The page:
Entrepreneur Office Hours - Issue #171
As featured on the Today Show
If you happened to be watching the Today Show on Monday morning around 8:53 AM ET, you saw a familiar face. If you weren’t, click here (or the video above) to see yours truly in a featured segment talking about my Duke social marketing class, “Building Global Audiences”… a.k.a. the “Duke TikTok Class.”
Needless to say, it’s been a busy week here at Entrepreneur Office Hours as my work teaching social media content creators at Duke went mainstream.
As part of that, I know I’ve been promising to share my “Duke TikTok Class” online for a long time, and I’ve finally made a big step toward doing it. This month, I’m hosting a free, live session to kick off the online version of Building Global Audiences on Social Media (a.k.a. my Duke “TikTok Class”), and I’d love to have all of you there.
During the class I’ll discuss strategies for growing audiences on social media including concepts like:
Trend jumping — Dramatically increase views by easily identifying key trends and content opportunities
Content Niching — Multiply engagement with your content by verticalizing your content to speak to specific communities
Hook testing — Go viral by testing messages and video “hooks” that will make the algorithm launch your content
Space is limited, so be sure to register ASAP before the sessions fill up.
See you soon!
To be fair, I’m not literally burning anything. But I might as well be burning the money since it’s probably more useful than what I’ve decided to do with it.
Building off my Today Show experience, I wanted to share some observations about the current shift in media and the kinds of opportunities entrepreneurs should be exploring.
Register for one of my free, live social marketing courses:
Office Hours Q&A
I had the Today Show on in the background this morning while I was getting ready for work when suddenly I hear them talking about a social media professor at Duke. I looked up, and of course it was you! That’s so amazing!!!!!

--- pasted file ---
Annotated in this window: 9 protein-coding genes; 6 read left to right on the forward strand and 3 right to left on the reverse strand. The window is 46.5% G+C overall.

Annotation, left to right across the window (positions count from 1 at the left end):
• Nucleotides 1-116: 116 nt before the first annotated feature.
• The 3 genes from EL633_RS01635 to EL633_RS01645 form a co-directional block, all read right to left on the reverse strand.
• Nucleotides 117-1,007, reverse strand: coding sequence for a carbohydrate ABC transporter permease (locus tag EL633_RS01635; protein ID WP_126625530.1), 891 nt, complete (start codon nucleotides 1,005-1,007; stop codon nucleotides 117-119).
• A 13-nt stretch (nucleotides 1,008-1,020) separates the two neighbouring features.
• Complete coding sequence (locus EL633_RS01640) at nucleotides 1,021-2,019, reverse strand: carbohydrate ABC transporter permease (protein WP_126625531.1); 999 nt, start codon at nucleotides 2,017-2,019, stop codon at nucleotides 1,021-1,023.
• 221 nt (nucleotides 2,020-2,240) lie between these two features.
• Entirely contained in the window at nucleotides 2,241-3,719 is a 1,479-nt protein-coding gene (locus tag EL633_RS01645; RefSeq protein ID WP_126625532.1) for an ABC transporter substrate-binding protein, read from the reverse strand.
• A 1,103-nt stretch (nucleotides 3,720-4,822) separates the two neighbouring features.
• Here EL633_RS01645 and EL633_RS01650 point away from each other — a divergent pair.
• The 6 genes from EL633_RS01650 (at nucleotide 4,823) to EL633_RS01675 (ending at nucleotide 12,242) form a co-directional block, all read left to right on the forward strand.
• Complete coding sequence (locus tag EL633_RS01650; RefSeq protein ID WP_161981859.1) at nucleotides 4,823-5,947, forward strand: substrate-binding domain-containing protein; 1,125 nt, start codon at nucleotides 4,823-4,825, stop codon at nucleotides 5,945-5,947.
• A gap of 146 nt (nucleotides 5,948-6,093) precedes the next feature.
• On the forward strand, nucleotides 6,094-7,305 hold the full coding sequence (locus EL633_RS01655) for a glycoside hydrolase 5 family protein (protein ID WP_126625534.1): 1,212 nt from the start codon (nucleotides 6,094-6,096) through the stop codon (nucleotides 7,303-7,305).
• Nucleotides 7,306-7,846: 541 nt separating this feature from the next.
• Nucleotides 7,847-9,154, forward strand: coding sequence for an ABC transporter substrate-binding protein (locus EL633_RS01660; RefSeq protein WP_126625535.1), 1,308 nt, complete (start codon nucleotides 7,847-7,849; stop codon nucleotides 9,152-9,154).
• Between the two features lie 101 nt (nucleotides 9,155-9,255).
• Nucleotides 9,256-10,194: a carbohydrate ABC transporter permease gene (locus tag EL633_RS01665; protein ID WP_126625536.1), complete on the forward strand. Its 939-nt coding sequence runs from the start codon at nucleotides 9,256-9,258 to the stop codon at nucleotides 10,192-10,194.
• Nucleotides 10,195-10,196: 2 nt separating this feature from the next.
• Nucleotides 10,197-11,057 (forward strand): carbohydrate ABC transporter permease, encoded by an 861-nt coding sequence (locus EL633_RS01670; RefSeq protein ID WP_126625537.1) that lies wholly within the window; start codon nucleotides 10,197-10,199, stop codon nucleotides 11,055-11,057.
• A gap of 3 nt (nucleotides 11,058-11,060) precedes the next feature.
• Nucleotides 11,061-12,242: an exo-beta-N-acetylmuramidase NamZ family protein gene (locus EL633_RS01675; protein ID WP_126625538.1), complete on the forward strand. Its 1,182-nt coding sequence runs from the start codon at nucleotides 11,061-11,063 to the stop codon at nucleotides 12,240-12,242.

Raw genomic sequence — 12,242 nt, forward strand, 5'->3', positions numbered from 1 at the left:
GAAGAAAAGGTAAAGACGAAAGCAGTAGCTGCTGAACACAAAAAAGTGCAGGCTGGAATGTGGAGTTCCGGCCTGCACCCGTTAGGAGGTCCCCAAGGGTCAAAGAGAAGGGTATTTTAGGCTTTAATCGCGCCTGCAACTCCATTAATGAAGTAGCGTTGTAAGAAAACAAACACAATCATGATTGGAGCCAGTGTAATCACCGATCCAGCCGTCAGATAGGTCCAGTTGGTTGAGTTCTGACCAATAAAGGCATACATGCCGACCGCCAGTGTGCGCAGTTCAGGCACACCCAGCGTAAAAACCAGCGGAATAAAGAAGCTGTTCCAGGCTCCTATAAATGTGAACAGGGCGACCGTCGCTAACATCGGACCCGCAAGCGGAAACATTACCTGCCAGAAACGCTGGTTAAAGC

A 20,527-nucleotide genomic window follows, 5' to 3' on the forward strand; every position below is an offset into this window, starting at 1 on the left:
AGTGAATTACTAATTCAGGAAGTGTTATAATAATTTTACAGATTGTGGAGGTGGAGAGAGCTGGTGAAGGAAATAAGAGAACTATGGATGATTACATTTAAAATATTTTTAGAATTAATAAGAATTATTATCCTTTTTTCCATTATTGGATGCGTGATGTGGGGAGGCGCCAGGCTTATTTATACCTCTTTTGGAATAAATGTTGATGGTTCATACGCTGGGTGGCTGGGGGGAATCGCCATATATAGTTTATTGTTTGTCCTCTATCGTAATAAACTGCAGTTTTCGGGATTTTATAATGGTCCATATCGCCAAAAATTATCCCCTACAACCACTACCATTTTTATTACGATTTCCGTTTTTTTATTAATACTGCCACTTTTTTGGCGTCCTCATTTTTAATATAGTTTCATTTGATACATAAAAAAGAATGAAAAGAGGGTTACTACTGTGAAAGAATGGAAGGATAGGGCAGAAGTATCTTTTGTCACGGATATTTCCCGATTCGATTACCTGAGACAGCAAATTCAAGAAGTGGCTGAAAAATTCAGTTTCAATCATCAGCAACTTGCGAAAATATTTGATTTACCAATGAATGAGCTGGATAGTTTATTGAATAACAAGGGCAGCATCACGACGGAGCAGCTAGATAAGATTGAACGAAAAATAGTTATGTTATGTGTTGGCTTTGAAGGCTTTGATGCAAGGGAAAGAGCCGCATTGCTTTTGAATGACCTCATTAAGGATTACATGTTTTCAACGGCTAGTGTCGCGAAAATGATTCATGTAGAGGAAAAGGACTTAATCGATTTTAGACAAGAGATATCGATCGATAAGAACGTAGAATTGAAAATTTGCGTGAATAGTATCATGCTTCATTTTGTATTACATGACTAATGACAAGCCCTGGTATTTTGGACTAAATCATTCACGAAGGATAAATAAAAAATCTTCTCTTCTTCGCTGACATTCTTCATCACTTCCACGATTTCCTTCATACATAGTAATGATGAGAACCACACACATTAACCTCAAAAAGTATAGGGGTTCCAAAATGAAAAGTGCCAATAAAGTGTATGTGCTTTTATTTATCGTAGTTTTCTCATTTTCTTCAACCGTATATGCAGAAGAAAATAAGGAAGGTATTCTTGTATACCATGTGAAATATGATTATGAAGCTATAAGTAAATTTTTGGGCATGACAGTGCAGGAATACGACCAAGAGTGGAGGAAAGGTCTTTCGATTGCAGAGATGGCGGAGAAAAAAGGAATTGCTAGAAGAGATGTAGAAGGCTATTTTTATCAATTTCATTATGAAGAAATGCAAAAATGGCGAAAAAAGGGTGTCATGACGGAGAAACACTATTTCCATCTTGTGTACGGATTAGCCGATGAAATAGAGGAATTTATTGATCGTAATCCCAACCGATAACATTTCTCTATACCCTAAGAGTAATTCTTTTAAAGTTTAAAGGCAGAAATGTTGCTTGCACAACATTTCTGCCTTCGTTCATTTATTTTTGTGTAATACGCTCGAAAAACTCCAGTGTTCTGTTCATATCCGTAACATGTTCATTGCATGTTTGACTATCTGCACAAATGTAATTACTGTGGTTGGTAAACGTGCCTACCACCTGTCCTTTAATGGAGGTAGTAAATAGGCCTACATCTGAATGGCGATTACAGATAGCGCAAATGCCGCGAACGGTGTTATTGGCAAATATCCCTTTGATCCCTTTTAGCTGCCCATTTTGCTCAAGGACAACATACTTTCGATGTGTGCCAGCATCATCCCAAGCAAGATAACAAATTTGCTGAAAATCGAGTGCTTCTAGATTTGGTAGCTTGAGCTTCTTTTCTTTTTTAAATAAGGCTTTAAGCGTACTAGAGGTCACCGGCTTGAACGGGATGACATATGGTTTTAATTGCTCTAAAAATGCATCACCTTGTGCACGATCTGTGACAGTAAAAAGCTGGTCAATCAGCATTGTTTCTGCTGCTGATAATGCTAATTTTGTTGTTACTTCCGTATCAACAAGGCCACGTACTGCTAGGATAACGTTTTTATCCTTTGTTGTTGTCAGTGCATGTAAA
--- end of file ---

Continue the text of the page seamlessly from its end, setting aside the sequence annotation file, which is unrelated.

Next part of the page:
Congrats on the big press. It’s great to see your work getting the credit it deserves, and I’m just excited to be able to say I was one of your earliest readers.
And that brings me to my question, which is about getting press for your work. I was curious to know if you did anything to get the Today Show to “discover” you, or if it magically happened, or what?
I’ve been running a non-profit for nearly a decade and I think the cause is very important and deserves more attention, but I’m not sure how to get press for it. I thought if anyone would have the answer for getting the media to notice what you’re building, it’s clearly you.
Thanks for your advice, and, again, congrats on the Today Show!
Thanks for all the kind words, Jillian!
I have to admit I’m not the press/media/PR savant you’re suggesting I am. I have, however, learned a few things over the years, and I’m happy to share some of what I know if you think it would be useful.
Regarding this particular experience with the Today Show, it wasn’t magical or lucky or anything like that. It began with years of hard work. After all, I’ve been teaching social marketing classes at Duke for nearly a decade.
Since you mention working on your nonprofit for a long time, it sounds like you already understand all the work that goes into building things from scratch, but I want to make sure the long timeline and all the required effort is clear to other readers, too. Often, when we see someone or something getting big media coverage, we forget we’re seeing the outcome of lots of effort. Sure, it can seem “sudden” and “lucky” from the outside, but I guarantee the person/organization being featured doesn’t feel like it was random or sudden. They surely feel like they worked incredibly hard and the accolades didn’t come nearly fast enough.
Beyond my years of researching/teaching/experimenting/etcetera, the most direct reason for my Today Show coverage was from other media coverage I’d been getting prior. Specifically, a year earlier, I began getting some smaller press coverage for my class thanks to my students posting about it on their social media accounts. Slowly, and over time, those press hits got bigger and made the class more prominent. Finally, my university’s comms team published a story about the class, and that’s what got it on the radar of NBC producers.
So that’s the high level process… the seeds for the Today Show interview this week were planted over a year prior, and they required a series of increasingly more prominent media pushes.
Anyone looking for similar types of publicity should think about following the same general process. Don’t start by pitching the biggest media outlet you can find. Instead, build relationships with smaller media opportunities (social media creators and niche bloggers are great places to start), then work your way up from there. As you do so, remember it’s a slow process and can be derailed at any time. Remember that there are no “magic bullets,” so don’t get frustrated. Keep working hard and keep putting yourself in a position where your story and work can become more visible.
Got startup questions of your own? Reply to this email with whatever you want to know, and I’ll do my best to answer!